The album opens up with the amazing drum "dribbles" of "Over the Mountain" that leads us to the dominant and powerful riff of Randy Rhoads. It is interesting to note that drummer Frankie Banali known from Randy Rhoads' previous band "Quiet Riot" claimed that he was the one who invented the basis for drumming in this song. He claims he played in a rehearsal room in Los Angeles with Randy and Ozzy in the early stages of the band train and one of the first sketches of this song was played there.

Immediately after that, "Flying High Again" emerges with the stretched riff and mid-pace rhythm. Many thought this song was about getting addicted to cannabis, but Ozzy denied it and claimed it refers to his solo career causing him to “fly high” again after the free fall from "Black Sabbath".

Here is the place to note that Ozzy did not write the lyrics of this song alone. Similar to what happened on the previous album, here too the songs on the album were written by Randy Rhoads, drummer Lee Kerslake and bassist Bob Daisley, who claimed to have written all the lyrics without exception. Despite that, the credit for the album cover was given to drummer Tommy Aldridge and bassist Rudy Sarzo, Randy's friend from "Quiet Riot", whose photos even adorned the inside cover of the album. In 1986, Bob Daisley and Lee Kerslake sued Ozzy for non-payment of royalties for their part in writing the songs. In response Ozzy re-recorded the bass and drum parts on these two albums, along with drummer Mike Bordin from "Faith No More" and bassist Robert Trujillo and released in 2002 a remix of the album with the bass and drum channels replaced. Eventually Justice was served after Daisley's bass and Kreslake drum roles were returned to the album in the 30th anniversary of its release.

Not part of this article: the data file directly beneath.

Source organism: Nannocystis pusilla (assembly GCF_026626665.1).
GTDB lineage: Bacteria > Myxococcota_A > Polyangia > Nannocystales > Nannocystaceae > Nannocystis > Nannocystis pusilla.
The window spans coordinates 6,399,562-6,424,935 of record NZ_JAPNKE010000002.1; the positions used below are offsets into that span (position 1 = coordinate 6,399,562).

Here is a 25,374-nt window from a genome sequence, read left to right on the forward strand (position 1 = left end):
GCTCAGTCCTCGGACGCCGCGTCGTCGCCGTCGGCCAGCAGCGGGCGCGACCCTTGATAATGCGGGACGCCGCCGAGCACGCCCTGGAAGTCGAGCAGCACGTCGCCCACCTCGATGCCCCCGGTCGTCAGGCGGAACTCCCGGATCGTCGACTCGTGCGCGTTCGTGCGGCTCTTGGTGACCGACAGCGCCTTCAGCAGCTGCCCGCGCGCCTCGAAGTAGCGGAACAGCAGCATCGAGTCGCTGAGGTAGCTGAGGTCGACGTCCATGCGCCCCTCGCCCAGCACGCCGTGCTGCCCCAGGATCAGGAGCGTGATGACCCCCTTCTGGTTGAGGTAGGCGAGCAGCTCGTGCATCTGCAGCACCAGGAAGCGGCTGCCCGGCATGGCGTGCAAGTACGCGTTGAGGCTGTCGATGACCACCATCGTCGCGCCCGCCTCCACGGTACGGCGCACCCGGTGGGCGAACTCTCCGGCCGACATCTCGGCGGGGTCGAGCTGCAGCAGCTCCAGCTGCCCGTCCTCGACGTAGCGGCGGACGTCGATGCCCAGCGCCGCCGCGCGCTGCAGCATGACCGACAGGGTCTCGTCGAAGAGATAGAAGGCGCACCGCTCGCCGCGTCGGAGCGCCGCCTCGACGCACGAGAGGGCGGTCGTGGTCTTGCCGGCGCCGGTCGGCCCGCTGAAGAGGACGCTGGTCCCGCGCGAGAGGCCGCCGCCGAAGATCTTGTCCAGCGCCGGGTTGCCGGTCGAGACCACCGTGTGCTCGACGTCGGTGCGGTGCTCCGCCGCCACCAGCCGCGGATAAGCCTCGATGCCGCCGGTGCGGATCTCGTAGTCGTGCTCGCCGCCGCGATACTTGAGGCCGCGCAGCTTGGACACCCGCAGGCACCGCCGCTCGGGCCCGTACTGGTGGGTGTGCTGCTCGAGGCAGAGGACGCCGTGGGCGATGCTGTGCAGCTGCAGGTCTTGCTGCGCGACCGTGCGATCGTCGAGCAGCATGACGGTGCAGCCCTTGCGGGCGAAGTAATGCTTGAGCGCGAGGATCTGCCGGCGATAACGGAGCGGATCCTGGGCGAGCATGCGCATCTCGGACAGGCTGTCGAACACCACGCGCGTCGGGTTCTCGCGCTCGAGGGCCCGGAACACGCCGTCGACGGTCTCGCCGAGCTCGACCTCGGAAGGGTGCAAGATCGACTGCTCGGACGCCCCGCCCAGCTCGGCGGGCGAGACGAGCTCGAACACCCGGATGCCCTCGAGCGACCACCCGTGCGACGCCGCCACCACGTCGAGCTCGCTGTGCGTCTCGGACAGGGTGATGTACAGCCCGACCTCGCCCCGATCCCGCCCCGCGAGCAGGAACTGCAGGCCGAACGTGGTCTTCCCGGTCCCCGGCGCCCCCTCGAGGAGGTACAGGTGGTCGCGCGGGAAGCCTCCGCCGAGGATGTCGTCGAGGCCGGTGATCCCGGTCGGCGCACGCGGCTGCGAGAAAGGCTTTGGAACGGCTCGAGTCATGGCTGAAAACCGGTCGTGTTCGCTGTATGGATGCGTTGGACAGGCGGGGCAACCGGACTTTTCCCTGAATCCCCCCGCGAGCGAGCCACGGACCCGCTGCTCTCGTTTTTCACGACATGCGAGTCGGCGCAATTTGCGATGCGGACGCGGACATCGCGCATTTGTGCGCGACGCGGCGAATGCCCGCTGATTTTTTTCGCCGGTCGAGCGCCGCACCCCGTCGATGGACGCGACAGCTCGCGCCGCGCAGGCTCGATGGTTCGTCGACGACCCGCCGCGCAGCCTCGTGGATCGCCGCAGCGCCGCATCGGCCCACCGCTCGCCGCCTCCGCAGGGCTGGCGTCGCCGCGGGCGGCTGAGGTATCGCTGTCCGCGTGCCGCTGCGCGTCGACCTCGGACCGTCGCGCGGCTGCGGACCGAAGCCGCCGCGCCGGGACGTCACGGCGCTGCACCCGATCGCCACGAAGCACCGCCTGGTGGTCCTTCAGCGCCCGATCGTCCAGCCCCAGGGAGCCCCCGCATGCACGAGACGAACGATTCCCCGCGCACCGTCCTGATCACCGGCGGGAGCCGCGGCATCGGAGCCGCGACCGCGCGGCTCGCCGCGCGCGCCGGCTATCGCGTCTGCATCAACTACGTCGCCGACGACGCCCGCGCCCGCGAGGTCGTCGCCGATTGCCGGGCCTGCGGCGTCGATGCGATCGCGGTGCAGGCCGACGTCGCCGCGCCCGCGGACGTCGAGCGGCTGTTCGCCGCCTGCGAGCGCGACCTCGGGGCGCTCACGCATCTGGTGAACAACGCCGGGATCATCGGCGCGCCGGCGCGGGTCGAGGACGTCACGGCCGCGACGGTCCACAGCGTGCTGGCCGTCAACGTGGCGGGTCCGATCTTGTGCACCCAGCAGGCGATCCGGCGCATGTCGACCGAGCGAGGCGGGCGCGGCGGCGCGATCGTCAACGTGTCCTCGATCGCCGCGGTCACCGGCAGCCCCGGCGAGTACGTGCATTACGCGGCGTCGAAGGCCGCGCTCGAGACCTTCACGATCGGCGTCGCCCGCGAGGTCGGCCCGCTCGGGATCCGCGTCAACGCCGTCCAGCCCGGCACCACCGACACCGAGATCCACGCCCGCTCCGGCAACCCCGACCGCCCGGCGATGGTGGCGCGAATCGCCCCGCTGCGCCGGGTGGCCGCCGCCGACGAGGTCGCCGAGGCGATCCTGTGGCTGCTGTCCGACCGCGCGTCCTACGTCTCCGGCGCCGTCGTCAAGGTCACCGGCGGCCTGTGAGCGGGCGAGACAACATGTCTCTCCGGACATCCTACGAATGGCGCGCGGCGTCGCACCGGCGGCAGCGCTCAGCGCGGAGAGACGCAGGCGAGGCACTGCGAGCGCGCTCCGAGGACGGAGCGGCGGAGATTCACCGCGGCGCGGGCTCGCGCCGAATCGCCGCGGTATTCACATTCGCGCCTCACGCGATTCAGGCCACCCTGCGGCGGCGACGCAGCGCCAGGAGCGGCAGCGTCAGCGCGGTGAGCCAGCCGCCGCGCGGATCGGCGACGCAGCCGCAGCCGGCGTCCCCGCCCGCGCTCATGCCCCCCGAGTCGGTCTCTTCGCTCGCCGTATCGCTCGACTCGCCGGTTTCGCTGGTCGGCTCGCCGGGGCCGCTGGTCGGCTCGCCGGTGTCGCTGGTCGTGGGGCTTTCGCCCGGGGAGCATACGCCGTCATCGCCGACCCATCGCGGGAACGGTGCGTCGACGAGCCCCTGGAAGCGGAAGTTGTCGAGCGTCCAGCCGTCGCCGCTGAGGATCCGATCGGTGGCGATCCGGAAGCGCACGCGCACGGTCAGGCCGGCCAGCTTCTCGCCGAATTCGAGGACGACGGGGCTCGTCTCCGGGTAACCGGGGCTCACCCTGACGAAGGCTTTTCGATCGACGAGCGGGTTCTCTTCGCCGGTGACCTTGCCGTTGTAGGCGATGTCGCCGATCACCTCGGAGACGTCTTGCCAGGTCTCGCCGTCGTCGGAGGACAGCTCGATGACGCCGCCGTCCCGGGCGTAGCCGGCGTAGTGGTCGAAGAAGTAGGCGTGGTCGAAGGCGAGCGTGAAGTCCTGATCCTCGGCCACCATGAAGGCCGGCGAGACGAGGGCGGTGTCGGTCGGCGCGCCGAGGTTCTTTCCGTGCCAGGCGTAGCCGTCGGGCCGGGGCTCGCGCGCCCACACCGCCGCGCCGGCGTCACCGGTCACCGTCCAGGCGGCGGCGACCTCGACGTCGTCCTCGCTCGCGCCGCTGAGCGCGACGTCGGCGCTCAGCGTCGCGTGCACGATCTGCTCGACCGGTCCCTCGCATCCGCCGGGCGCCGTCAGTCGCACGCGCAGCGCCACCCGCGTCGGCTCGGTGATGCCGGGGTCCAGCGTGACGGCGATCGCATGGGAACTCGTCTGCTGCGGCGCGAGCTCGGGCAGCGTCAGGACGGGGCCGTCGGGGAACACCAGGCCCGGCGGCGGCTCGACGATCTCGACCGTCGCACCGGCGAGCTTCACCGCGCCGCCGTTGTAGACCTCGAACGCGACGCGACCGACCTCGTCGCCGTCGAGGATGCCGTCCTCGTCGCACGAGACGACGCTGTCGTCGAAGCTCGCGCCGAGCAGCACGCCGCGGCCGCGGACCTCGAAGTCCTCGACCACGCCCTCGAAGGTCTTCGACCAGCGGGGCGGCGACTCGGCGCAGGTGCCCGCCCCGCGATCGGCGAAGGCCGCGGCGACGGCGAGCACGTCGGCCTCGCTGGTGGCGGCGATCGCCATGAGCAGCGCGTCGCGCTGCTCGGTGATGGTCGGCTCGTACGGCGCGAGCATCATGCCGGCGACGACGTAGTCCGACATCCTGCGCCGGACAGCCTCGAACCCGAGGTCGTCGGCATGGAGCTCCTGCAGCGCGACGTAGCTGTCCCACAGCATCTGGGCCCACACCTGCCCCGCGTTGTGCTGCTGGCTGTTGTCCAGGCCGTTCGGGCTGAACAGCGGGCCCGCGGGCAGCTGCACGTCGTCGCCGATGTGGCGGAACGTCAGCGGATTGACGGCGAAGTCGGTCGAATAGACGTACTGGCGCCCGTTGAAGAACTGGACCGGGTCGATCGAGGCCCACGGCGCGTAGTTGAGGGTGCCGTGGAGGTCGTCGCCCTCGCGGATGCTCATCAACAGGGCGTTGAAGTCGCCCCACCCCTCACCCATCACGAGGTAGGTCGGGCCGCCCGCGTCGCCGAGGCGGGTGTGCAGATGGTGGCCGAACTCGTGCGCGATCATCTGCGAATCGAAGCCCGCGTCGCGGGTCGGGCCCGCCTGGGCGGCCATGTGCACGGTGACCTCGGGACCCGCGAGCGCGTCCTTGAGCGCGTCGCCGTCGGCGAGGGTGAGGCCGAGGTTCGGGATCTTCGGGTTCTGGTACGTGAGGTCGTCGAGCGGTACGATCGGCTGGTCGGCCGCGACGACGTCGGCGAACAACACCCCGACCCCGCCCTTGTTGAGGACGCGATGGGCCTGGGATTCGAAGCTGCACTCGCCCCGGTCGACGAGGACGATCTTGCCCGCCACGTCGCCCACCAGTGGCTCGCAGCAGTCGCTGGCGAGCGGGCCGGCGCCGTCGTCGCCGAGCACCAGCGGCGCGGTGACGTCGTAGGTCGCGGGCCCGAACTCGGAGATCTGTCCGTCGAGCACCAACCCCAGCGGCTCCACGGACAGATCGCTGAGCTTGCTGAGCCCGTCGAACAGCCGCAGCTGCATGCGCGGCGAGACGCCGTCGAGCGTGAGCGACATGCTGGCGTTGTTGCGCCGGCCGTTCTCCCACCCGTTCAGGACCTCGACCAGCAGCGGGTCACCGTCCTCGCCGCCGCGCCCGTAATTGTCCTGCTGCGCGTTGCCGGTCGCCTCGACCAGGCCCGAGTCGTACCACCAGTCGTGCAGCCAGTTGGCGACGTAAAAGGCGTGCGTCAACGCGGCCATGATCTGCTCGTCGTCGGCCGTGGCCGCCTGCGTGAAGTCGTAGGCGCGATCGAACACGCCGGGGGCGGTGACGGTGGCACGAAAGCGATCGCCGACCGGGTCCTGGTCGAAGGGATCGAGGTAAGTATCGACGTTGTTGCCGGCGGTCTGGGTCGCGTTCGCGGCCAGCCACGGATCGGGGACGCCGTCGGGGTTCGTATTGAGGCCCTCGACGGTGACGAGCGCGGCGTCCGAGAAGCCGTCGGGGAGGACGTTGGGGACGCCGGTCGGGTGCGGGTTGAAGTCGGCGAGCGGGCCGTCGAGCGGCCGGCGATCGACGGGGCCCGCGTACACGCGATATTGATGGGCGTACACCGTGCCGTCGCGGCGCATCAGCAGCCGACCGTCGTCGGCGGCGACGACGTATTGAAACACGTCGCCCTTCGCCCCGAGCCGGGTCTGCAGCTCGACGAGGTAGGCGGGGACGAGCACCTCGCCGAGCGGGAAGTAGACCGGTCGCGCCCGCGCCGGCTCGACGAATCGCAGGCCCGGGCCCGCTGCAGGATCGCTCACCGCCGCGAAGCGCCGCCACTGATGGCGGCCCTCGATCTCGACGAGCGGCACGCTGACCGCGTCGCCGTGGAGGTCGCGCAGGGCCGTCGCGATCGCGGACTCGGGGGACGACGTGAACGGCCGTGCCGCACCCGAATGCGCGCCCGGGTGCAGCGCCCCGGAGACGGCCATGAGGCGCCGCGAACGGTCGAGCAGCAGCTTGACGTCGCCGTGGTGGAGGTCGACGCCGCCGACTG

The third track "You Can't Kill Rock and Roll" is one of the ballads of the album and is without a doubt one of the best from it. 7 minutes of pure and refined magic with an amazing technique by Randy Rhoads that highlights his two contrasts in playing. On the one hand the classical music and on the other hand the electrifying heavy metal. An amazing song whose only title justifies its entry into the Rock and Roll Hall of Fame.

The first side of the vinyl ends with "Believer", which opens with Daisy's beating bass that serves as solid ground for Rhoads' heavy, dark riff that corresponds with Ozzy's previous band and could easily be part of one of their albums, especially when listening to the genius transition section at its center.